As some of you may or may not know Boston will be my third marathon. But I didn’t finish both of the previous two. I’m sure most of you can tell that I love running, I have a huge passion for it and some would say a little obsessed. But all that almost came to an end during mile 25 of the Chicago Marathon in 2011.
I trained hard for Chicago in 2011 and felt that I was very prepared to break the 3 hour mark and get my Boston qualifying time. About 22 miles in I was starting to feel woozy and tried to slow down knowing that I could still get under the BQ time, but was not going to break the 3 hour mark. With about 1.5 miles to go I start to get really dizzy, stumbled and put myself on the ground. As soon as I laid there I was as scared as I have ever been for my life. I laid on the ground with many emotions going through my head. Could I finish? Would the cramps go away? Why can’t I breathe right? Am I going to be ok? There were moments that went by where I legitimately thought that I may die. During this same marathon there actually was a death caused by sudden cardiac arrest.
I am not sure how long I laid on the ground but eventually I had to be taken to an ambulance to get treated with oxygen and an IV. They took me to the medical tent and I was there until I was stable enough to gather my belongings and then call my family to let them know I was ok. My daughter was 2 months old at the time and my wife and her were in New Hampshire as I was running the marathon. I was scared for her because I knew she didn’t have a clue what had happened to me and was probably thinking the worst. I was scared for my parents who were in Chicago that day waiting for me in the meet up/celebration area to celebrate my accomplishment. It never happened in 2011.
Most of all this incident made me realize that life is precious and anything can happen at anytime. I had numerous tests performed on my heart and it boiled down to the fact that I have an enlarged heart. One thing I will never forget is the first two things my wife asked me once I finally got to talk to her after my collapse…”Are you ok? And “Are you going to do it again next year?” The support I felt at the time was amazing. I thought there would be disappointment all around because I had felt like failure for not finishing. It was my first DNF ever. That disappointment went straight to motivation as I felt the love and support of my family and friends. So I trained for and ran Chicago in 2012 and there I was able to finish and ran a 2:58:47 and qualified for Boston. I could have ran Boston in 2013, but pushed it off to run in 2014.
Not knowing what happened to me is scary and the fact that anything can happen at anytime no matter how hard one trains or how good of shape someone is in is always an uncomfortable feeling. Anytime I am out for a run and I feel any but of discomfort in my heart area it scares me. It doesn’t happen often, but every now and then on a long run there are weird feelings.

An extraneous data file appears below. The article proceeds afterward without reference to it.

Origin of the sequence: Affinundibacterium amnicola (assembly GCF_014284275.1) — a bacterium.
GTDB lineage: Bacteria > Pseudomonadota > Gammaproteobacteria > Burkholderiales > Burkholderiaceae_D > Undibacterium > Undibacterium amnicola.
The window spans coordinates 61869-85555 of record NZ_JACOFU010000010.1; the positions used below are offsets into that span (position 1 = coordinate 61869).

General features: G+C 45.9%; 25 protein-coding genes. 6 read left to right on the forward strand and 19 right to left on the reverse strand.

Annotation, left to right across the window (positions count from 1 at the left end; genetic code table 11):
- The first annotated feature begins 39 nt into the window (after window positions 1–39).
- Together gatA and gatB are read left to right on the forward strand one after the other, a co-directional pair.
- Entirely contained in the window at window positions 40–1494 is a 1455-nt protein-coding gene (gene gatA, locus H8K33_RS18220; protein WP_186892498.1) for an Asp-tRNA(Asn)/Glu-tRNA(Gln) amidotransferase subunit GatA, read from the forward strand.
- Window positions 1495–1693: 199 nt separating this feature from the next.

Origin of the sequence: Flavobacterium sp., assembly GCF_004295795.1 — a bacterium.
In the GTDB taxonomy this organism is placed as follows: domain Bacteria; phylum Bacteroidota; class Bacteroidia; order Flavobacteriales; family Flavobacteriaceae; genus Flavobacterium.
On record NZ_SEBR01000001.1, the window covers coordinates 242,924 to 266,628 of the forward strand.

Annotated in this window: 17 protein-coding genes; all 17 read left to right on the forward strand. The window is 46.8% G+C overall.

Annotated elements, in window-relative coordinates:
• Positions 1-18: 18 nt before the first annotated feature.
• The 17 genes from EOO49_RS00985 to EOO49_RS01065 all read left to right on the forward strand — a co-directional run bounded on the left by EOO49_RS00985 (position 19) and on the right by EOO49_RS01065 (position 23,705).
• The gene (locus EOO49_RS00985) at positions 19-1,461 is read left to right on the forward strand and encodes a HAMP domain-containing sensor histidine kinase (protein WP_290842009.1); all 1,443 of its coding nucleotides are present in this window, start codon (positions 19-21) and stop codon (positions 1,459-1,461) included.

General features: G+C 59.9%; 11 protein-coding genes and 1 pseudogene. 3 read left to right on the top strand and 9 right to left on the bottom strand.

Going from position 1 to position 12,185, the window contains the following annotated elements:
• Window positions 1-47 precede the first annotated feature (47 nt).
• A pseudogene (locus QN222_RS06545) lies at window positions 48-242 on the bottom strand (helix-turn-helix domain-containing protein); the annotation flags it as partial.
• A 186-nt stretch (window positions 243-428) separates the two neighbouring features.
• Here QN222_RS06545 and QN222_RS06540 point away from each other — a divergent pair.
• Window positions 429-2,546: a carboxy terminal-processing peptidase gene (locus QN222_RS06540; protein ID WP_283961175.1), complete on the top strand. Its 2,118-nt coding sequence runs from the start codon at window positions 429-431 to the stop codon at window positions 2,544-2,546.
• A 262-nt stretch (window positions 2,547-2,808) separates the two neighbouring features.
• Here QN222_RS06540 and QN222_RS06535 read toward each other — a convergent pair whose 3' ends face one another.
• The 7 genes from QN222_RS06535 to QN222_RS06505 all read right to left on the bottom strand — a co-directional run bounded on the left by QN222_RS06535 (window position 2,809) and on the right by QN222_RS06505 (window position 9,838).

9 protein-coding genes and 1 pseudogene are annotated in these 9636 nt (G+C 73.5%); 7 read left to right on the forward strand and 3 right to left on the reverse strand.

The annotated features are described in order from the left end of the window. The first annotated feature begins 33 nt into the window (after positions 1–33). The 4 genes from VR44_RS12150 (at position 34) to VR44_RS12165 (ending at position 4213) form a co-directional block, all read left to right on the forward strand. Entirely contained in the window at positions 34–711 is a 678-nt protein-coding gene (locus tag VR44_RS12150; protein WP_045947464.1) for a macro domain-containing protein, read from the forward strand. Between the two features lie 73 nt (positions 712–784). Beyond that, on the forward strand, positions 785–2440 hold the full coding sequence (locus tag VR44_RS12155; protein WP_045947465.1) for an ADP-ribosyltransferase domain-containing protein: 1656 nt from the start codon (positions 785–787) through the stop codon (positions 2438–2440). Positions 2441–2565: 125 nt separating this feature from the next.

I’ve decided to raise money for the Sudden Cardiac Arrest Foundation in hopes that if someone out there does collapse with heart failure that there will be the proper awareness and equipment around to save their life. Too often people young and old collapse and no one know what to do and way too often there is not a AED available to try and save the person. It can happen anywhere/anytime.
Two stories that hit me hard are those of Ryan Shay and Wes Leonard. Ryan Shay was a professional runner who collapsed during the Olympic Marathon trials and died. Ryan was a runner who grew up in Central Lake, MI and went to Notre Dame before turning pro. He was a running idol of mine who I looked up to and enjoyed following his career. I will never forget the day both my mom and dad called to ask me what happened to him and I looked it up and discovered he had died suddenly during the trials. Wes Leanord was a high school star from Fennville, MI who collapsed on the basketball court after hitting helping his team to a huge win in their regular season finale. Had there been proper training and an AED available for use maybe Wes would still be here.
These are just two examples that show that cardiac arrest can happen to anyone, anytime, anywhere.
In the U.S. alone, approximately 424,000 people of all ages experience EMS-assessed out-of-hospital non-traumatic SCA each year (more than 1,000/day) and nine out of 10 victims die. In fact, the number of people who die each year from SCA is roughly equivalent to the number who die from Alzheimers disease, assault with firearms, breast cancer, cervical cancer, colorectal cancer, diabetes, HIV, house fires, motor vehicle accidents, prostate cancer and suicides combined. SCA is a life-threatening condition--but it can be treated successfully through early intervention with cardiopulmonary resuscitation (CPR), defibrillation, advanced cardiac life support, and mild therapeutic hypothermia. When bystanders intervene by giving CPR and using automated external defibrillators (AEDs) before EMS arrives, four out of 10 victims survive.
Please help me in raising funds for the Sudden Cardiac Arrest Foundation so that they can provide the proper training and awareness to help save lives.